Philly’s Rebecca Way is a multifaceted artist with a lot of ambition. Over the past several years, she’s dabbled in various avenues of songwriting, from humble beginnings as a folk-leaning solo artist to a long run in art-rock ensemble Tutlie. Lately, her attention has been focused on Aphra, an alluring electronic pop project bringing all aspects of her work under a single umbrella.
Its sound is very much in line with modern pop visionaries – James Blake, Banks, Lorde, Youth Lagoon – though Way’s songwriting has a distinctly broad reach. Take “Would You,” a yearning romantic ballad recorded for this week’s Key Studio Session: its structure is very traditionally rooted in folk, in sort of the way that Conor Oberst does folk, but the delivery is pure R&B, hitting some serious Lady Gaga highs. Continue reading →
Bethlehem indie-punk duo Slingshot Dakota released their new album Break earlier this month via Topshelf Records, and they will be throwing their Philly record release at Everybody Hits tonight. The bill will also include Petal, Hurry, and Mercury Girls. We also premiered the band’s Key Studio Session on Thursday. Tickets and more information can be found via the XPN Concert Calender. Continue reading →
It’s 10 p.m. and Rebecca Way is crouched in fetal position in the middle of a frigid, musky Philadelphia warehouse. The spacious room is filled with an eclectic assortment of objects befitting a garage sale – an antique dinner table, a dusty sofa, a potted cactus, a stack of books, an old Epson scanner. The building releases a deep rumble every few minutes as the nearby Market-Frankford El passes by. Suddenly, Way, clad in an all-black outfit that matches the color of her hair, pops up and begins to nimbly roll her way around the cold concrete floor. She’s in the middle of rehearsing her music video for “Geranimo,” the first single from Sadness Is a Gesture – the debut EP from her one-woman project Aphra, set to be released this spring.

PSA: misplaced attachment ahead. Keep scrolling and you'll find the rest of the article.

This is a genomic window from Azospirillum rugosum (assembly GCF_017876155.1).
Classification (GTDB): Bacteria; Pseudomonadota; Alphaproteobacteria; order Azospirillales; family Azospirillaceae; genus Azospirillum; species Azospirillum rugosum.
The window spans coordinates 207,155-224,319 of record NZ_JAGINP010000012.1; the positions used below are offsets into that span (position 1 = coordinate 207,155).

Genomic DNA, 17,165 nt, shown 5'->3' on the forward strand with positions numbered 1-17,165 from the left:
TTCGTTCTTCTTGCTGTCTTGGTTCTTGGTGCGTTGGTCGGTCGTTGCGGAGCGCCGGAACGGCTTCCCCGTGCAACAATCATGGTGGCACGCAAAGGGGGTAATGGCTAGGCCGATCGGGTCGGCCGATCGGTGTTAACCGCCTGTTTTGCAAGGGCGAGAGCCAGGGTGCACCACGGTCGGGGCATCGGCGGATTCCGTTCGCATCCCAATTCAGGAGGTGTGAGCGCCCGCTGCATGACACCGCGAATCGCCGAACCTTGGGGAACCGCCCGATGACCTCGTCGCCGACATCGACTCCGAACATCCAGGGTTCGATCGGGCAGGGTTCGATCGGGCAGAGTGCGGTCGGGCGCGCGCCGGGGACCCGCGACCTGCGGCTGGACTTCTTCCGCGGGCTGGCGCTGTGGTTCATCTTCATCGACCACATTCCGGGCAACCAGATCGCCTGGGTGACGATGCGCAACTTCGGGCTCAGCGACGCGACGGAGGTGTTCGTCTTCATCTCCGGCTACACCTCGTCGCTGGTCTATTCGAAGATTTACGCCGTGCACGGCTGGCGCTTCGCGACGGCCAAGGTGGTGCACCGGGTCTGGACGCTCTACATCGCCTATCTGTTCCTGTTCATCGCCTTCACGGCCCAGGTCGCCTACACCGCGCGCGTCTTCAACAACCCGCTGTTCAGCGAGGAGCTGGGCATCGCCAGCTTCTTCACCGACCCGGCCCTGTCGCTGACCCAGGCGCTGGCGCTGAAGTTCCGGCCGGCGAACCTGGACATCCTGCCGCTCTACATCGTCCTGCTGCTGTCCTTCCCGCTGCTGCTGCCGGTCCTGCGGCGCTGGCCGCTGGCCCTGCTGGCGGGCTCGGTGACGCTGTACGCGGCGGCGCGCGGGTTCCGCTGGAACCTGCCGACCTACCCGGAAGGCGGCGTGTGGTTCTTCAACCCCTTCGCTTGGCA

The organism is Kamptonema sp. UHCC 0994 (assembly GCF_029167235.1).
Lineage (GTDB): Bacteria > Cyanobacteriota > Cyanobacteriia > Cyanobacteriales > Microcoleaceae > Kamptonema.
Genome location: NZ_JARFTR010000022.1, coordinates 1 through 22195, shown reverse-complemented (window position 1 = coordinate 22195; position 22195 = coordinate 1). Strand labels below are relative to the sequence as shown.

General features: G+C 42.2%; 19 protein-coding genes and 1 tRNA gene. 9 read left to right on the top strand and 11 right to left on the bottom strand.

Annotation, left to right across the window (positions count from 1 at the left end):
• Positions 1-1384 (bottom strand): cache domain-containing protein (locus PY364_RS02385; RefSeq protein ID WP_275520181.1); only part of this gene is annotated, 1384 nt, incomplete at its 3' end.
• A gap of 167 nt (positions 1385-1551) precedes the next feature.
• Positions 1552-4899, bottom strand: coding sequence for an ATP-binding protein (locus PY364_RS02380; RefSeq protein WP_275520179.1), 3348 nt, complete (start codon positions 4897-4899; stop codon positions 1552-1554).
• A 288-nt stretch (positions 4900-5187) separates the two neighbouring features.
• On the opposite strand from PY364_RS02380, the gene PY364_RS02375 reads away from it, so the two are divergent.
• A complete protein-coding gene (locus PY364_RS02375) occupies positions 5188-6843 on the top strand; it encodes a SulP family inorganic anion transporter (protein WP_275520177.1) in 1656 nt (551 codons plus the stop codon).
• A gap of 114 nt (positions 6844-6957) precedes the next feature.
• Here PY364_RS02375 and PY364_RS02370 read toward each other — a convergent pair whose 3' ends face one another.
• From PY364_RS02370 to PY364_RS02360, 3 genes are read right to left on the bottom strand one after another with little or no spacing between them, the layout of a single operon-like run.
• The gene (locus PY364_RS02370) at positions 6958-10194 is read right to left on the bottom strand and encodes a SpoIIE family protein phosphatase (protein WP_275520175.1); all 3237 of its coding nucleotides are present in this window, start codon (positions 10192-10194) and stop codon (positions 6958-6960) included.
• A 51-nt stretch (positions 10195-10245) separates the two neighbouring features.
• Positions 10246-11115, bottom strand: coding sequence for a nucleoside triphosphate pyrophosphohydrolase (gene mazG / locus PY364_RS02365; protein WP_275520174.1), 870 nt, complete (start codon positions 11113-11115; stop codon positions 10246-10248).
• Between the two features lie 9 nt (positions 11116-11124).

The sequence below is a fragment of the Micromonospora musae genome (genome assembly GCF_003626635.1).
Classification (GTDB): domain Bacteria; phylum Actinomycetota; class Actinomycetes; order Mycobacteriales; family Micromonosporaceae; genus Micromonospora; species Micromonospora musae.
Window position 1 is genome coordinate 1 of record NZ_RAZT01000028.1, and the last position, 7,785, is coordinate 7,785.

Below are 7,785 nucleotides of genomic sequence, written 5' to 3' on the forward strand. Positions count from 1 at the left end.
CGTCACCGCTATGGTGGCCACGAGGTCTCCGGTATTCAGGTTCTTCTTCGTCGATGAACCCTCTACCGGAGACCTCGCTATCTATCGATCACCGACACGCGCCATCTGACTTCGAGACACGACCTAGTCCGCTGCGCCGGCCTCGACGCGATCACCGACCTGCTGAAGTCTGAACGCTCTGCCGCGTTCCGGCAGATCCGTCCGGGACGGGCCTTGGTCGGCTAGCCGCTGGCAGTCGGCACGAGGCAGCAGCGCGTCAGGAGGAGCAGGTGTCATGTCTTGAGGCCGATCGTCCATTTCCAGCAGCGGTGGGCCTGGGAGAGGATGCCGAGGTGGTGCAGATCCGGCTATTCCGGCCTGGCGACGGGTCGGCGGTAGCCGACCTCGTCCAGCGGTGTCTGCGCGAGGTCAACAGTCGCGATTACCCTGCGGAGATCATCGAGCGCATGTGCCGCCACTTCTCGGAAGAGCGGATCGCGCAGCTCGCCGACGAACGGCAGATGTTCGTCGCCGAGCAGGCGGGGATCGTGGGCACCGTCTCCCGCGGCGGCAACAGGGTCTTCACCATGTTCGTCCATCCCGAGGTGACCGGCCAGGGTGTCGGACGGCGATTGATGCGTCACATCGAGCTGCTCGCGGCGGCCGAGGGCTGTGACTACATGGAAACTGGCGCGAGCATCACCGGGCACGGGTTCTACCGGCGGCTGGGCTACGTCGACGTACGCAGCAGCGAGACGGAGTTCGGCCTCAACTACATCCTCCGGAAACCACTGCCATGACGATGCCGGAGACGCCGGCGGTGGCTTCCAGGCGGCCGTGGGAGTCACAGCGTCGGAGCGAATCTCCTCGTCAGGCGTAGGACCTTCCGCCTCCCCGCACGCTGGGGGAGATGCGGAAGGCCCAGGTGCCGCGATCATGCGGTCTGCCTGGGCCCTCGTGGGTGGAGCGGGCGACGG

Way barks commands to her backup dancers, a group of three hip twenty-somethings: “Pump! Pump! Frankenstein! Frankenstein! Body roll!” But in between run-throughs she also casually ruminates on twerking with one of the dancers, asking, “Don’t you have to be able to like, vibrate?” They share a laugh, and the rehearsal continues.
Continue reading →
The new music video for “Geranimo,” released today by Aphra, is a like a prism. If you shine light on it at the right angle, it produces a rainbow. But if you’re at the wrong angle, you just have plain white light. Much in the same way, the video begins with a mutating spectrum of colors — yellow morphs to purple then to pink — as the eerie sound of a children’s music box comes to life. Suddenly, the color dissipates, the perfect angle lost.
Throughout the rest of the video — some of which is shot in black and white — color is in short supply. Even when the camera technically is shooting in “color,” there’s little to be seen in the backdrop that consists of a brick wall coated in white paint and tables covered with white cloth. Every once in a while, though, a touch of color darts in front of the camera, a brief moment of warmth in what feels like an otherwise desolate place. Continue reading →